It’s not hard to see the motive behind New York Cardinal Timothy Dolan’s effort seeking preferential tax treatment for contributions for public- and private-school scholarships. He’s trying to save his church’s schools, which would benefit if more students were able to attend; and scholarships would help them.
Granted, his plan wouldn’t favor just Catholic schools; scholarship contributions to all parochial schools, private schools, charter schools, even traditional public schools, would qualify for tax credits totaling as much as $300 million annually.
But who’s kidding whom? Catholic schools would clearly be a big beneficiary and — much like a voucher system — it would be at the expense of public schools, which would lose some of their best students, as well as the aid to educate them and other students.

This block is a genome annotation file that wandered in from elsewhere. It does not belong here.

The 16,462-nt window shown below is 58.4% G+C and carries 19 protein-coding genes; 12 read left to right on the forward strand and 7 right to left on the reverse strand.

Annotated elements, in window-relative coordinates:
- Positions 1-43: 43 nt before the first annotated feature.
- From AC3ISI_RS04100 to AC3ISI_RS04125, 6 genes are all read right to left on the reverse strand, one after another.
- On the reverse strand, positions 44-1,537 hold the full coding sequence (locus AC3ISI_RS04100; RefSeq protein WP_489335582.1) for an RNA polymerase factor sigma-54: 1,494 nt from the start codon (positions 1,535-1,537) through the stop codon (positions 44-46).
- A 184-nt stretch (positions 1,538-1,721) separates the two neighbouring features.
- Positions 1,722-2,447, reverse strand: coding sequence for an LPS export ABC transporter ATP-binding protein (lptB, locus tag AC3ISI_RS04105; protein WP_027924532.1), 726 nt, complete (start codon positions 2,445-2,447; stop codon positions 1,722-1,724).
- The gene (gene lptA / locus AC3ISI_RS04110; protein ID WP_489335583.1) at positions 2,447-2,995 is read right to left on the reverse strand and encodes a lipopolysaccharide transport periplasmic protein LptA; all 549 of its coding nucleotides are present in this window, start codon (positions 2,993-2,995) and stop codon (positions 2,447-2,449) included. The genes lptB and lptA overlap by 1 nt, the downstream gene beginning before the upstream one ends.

Contributions to nonprofit educational institutions are already tax-deductible; that should be enough. Tax credits providing dollar-for-dollar relief are indeed lucrative — probably lucrative enough to attract a lot of contributions. And while that would be good for alternatives to traditional public education, it would hurt traditional public schools. It would also cost the state a bundle.
The Senate has passed a bill providing such a credit, but the Assembly is balking. It should continue to do so.